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Using CSS to make a print banner

huijing profile image Chen Hui Jing Originally published at chenhuijing.com on ・5 min read

I talk about the web. I talk about the web a lot. But sometimes, we need stuff made in the physical world. Sometimes, we need a banner. Banners can be designed more ways than Sunday, but usually, your friendly neighbourhood printer will ask for some sort of digital file. Maybe an SVG or a high-resolution PNG, even PDF.

Whatever the format, the key to a decent print banner is the resolution of the file. Even though the end result is largely dependent on the materials use to produce the banner, a high resolution base image would definitely help the cause.

The thing is, I came across this font called Gilbert, and instantly fell in love with it. It is a colour font, created to honour the memory of Gilbert Baker, LGBTQ activist and artist, creator of the iconic Rainbow Flag.

Gilbert font sample

Using colour fonts in general

In 2017, there was no CSSConf.Asia (neither will there be on in 2019, unfortunately). So Chris and I somehow came up with this hare-brained idea to have a mini half-day conference style CSS event. I called it the Talk.CSS max-content edition, because you know, maximum content? Look, naming things is hard.

I thought it was the perfect opportunity to use Gilbert for the text max-content. Subtly colourful was what I was going for. Things went well on the website itself. The way colour fonts work, even if the browser doesn’t support colour fonts, the typeface still renders and displays, just solid black instead of in colour.

Gilbert’s colour font version came in OpenType (.otf), so it wasn’t hard to style the words max-content to use it. I then wanted to create banner images for the social medias and realised that I couldn’t. My broke ass clearly did not own a single Adobe product, and at the time (before 23 Jan 2018), Photoshop and maybe Illustrator were the only applications that supported colour fonts.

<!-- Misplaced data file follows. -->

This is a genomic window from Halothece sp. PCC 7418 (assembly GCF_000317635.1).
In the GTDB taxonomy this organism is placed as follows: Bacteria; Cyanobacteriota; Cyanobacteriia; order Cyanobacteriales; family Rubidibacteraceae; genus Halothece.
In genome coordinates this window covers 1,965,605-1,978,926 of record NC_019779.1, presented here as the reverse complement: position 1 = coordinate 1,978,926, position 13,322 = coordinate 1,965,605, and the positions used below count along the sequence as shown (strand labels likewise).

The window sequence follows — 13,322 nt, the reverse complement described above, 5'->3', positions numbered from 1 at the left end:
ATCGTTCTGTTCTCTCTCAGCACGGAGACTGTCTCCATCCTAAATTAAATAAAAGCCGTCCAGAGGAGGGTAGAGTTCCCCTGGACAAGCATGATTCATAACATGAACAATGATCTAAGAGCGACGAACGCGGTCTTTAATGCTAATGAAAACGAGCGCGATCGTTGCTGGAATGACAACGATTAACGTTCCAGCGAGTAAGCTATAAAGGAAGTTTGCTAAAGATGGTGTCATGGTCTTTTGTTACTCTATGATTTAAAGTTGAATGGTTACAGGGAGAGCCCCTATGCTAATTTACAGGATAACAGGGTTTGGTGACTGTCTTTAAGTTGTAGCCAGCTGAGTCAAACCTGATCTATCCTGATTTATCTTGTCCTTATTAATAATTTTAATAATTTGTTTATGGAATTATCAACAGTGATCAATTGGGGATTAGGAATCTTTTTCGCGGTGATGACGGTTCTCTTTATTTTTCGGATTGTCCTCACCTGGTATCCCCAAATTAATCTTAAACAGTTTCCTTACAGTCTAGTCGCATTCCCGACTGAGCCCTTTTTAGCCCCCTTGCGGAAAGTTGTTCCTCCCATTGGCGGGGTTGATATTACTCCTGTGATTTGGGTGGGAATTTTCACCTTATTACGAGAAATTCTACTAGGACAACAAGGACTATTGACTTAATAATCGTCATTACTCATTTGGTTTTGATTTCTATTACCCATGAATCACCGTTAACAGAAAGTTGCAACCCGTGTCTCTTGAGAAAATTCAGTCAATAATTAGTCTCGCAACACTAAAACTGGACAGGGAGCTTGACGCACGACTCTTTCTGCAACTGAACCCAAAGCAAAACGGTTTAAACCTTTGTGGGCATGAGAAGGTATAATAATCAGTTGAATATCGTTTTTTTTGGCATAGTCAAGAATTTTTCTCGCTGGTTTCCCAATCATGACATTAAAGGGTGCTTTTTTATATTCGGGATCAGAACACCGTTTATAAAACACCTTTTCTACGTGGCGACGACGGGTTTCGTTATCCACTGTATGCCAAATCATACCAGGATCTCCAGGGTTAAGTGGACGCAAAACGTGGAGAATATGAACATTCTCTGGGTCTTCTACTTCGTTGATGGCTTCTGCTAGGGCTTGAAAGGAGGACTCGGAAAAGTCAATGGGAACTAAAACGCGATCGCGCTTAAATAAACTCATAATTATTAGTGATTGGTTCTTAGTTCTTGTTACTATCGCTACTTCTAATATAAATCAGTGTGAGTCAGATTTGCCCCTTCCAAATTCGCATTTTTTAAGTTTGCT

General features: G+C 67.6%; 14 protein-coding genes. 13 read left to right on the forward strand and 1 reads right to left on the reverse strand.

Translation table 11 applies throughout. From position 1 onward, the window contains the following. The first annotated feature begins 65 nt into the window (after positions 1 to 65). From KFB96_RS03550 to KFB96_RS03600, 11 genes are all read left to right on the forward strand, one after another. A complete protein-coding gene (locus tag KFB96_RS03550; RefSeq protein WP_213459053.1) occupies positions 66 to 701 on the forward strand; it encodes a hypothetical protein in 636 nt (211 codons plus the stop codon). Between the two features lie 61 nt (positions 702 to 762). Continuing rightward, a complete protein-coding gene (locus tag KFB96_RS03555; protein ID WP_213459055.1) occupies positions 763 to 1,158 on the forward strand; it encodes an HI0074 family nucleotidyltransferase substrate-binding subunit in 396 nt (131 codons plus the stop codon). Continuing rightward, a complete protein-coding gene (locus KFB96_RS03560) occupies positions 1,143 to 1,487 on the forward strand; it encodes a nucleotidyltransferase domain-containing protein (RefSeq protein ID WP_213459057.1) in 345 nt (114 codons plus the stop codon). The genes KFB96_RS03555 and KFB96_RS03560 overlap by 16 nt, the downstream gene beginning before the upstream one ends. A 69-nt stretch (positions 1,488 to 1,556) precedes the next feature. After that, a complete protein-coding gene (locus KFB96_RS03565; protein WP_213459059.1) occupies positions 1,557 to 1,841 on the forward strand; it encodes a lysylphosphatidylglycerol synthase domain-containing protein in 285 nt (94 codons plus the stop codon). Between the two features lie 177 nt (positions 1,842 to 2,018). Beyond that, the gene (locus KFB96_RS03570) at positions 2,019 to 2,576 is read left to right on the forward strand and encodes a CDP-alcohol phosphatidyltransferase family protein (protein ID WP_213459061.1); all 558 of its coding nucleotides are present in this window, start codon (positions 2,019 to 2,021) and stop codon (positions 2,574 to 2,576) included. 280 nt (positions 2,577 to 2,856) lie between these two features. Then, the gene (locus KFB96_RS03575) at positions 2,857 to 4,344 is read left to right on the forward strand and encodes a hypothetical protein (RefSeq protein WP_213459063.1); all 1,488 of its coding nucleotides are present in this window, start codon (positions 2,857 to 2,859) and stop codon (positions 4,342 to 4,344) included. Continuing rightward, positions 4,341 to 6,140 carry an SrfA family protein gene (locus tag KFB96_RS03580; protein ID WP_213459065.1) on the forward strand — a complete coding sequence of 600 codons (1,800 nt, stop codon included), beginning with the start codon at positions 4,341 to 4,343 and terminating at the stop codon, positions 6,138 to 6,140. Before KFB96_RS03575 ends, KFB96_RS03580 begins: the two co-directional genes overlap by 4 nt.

Note: the situation is much better now with at least 7 applications that support OpenType-SVG fonts. For more information, check out colorfonts.wtf

Using the colour font for social media images

I only had Sketch on my computer, and that was a no-go. But I also realised I was using a retina display, and hence could take relatively high resolution screenshots. I also really liked doing all kinds of stuff with CSS. A modern browser and some CSS is just as good as Photoshop for my purposes.

So the first pass of using the browser as a screenshot generator was for banner images to use with Twitter and Facebook. Layout was naturally done with CSS grid. And the setup wasn’t too complicated, looks something like this:

<main>
  <p>SingaporeCSS presents</p>
  <img src="../assets/img/logo.svg">
  <div>
    <h1>Talk.CSS</h1>
    <code>max-content</code>
  </div>
  <p>⭐️ January 23, 2018 ⭐️</p>
</main>

I kept everything on 1 single index.html, which meant the styles were within a <style> tag in the <head>. There weren’t that many styles anyway. But the plus of using CSS for layout is, well, you know, access to the box alignment properties, Flexbox and Grid, viewport units and all that delicious good stuff.

html {
  box-sizing: border-box;
}

*,
*::before,
*::after {
  box-sizing: inherit;
  margin: 0;
  padding: 0;
}

body {
  height: 100vh;
  background-image: url('../assets/img/tile.png');
  background-repeat: repeat;
  background-size: 12em;
  display: flex;
}

main {
  display: grid;
  margin: auto;
  grid-template-columns: min-content max-content;